Hebron High School News Online

The Hawk Eye

Hebron High School News Online

The Hawk Eye

Hebron High School News Online

The Hawk Eye

Senior column: Torn apart

Coping with a severe knee injury at 18
Since+November%2C+I%E2%80%99ve+been+struggling+with+a+severe+health+complication%3A+losing+the+ability+to+walk+properly.+Dealing+with+a+severe+knee+injury+has+hindered+me+from+truly+enjoying+my+last+year+of+high+school.
Peyton Kuschmeider
Since November, I’ve been struggling with a severe health complication: losing the ability to walk properly. Dealing with a severe knee injury has hindered me from truly enjoying my last year of high school.

Crutches. Wheelchairs. Countless hospital rooms. 

Since November, this has been my new normal. It happened on one of the best days of my life, surrounded by my closest friends in a new, exciting city across the country — a city that very quickly became frightening and suffocating.

It was a cold night in Boston. The wind was brisk and frigid against my cheeks — wind I wasn’t used to. I remember feeling excited, as if I was on top of the world. My newspaper staff and I had achieved an incredible award: recognition as fifth best student newspaper publication in the entire nation. 

I felt something in my leg as I was walking down the crosswalk in the middle of the street, hand-in-hand with one of my best friends as we made our way toward downtown Boston. My left knee buckled, but I simply thought I misstepped. Perhaps I was walking a little too fast, given my eagerness to celebrate our last night together and eat a victory dinner with my staff.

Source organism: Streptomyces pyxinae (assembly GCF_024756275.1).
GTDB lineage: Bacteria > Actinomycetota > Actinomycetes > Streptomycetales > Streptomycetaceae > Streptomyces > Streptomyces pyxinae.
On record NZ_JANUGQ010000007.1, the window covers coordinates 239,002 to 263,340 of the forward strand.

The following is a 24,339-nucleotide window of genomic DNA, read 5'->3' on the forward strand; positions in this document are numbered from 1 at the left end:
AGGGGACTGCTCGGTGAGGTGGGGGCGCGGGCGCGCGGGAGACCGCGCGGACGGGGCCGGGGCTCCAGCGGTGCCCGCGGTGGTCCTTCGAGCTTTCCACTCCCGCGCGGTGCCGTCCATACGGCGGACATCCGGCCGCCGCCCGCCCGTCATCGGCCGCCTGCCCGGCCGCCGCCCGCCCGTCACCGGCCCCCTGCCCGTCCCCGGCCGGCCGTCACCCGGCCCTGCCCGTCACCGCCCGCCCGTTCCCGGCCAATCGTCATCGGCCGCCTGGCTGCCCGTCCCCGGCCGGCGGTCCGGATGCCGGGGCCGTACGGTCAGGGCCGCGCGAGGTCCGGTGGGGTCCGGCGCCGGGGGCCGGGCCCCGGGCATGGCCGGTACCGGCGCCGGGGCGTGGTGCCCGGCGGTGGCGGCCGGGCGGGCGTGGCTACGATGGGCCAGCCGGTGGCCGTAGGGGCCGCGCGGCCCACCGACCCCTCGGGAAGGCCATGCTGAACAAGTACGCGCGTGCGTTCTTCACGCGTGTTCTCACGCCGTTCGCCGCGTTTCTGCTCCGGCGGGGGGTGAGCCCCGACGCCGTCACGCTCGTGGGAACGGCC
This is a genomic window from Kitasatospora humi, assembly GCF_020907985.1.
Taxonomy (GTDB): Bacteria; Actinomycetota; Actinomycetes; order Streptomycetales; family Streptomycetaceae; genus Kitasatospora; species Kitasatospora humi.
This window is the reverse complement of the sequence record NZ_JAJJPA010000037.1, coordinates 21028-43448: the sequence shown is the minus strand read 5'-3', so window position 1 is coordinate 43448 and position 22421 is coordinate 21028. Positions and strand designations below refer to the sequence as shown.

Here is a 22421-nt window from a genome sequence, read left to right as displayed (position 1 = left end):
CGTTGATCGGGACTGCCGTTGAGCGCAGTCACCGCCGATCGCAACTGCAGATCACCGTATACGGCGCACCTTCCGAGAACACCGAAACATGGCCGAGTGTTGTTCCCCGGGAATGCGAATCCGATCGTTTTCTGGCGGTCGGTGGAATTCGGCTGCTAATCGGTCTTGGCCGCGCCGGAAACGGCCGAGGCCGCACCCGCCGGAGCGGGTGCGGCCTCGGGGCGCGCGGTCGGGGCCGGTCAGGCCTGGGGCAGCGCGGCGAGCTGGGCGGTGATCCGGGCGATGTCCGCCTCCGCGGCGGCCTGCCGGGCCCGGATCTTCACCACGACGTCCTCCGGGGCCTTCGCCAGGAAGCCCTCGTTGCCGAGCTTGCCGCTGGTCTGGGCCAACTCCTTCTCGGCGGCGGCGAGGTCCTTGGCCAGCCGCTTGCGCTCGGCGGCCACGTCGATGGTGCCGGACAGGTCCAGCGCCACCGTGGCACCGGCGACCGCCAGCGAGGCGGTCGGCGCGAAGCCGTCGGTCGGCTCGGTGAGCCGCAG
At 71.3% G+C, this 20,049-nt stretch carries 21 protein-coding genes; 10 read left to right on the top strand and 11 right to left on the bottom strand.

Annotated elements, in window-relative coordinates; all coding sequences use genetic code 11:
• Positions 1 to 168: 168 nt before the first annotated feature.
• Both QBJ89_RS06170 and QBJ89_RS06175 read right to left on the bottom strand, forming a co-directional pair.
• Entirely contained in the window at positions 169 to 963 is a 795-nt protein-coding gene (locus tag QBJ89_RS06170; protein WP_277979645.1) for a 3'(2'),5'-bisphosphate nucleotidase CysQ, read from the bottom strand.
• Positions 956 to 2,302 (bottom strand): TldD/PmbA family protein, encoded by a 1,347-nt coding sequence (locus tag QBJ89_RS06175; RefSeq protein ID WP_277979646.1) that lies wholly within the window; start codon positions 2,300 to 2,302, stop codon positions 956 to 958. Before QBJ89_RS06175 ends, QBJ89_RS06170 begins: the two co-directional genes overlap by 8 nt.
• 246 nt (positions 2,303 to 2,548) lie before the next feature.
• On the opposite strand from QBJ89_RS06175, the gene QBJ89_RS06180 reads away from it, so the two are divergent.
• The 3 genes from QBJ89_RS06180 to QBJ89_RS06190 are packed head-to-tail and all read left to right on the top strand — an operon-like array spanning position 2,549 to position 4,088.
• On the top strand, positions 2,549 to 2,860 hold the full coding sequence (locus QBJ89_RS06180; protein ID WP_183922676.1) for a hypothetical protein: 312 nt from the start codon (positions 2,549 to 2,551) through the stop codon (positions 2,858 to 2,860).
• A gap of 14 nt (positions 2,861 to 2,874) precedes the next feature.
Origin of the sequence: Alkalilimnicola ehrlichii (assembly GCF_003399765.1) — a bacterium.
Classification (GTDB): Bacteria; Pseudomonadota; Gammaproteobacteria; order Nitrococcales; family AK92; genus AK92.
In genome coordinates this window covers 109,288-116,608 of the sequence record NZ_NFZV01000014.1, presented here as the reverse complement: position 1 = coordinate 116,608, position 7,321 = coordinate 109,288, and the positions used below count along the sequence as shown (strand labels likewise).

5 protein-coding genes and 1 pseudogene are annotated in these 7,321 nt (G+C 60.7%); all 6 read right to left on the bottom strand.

Another step. 

My left knee buckled, but this time, it was followed by excruciating pain. I couldn’t extend my leg anymore. I couldn’t hold my body’s weight on my own two legs. I couldn’t stand on my own. I wailed in pain, having to sit down on a cement planter with the help of my adviser. Panic set in, which quickly transitioned to fear and then to dread. I remember hearing my mother’s panicked words on the phone and reading my father’s worried texts, praying it wasn’t an ACL injury.

I spent my last night of the trip in a small, cramped emergency room with a throbbing migraine from crying at the sheer pain of my injury. I was forced into isolation while my friends enjoyed Boston one last time.

It has been two months since then. Two months of continuous, debilitating pain. First, the injury was a simple knee sprain. Then, it progressed to an unidentified ligament injury. Now, symptoms of hairline MCL and meniscus tears are appearing in my knee. It feels as though it’s a never-ending battle. One health concern after another, all piling on top of each other. 

I can no longer walk in the grocery store for 10 minutes without wincing in pain. I can no longer wear jeans, simply because the fabric feels too uncomfortable with my knee brace. I can no longer work my nightly shifts and see my work friends – I can’t earn money to save for college anymore, and am unsure when I will be able to.

Instead, my nights and weekends are replaced with countless appointments with my physical therapist and elevating my knee on a pillow with ice in bed. Thousands of dollars of my parents’ money were invested in X-rays and MRIs, weekly doctor appointments and numerous prescribed pain medications that always make me feel queasy.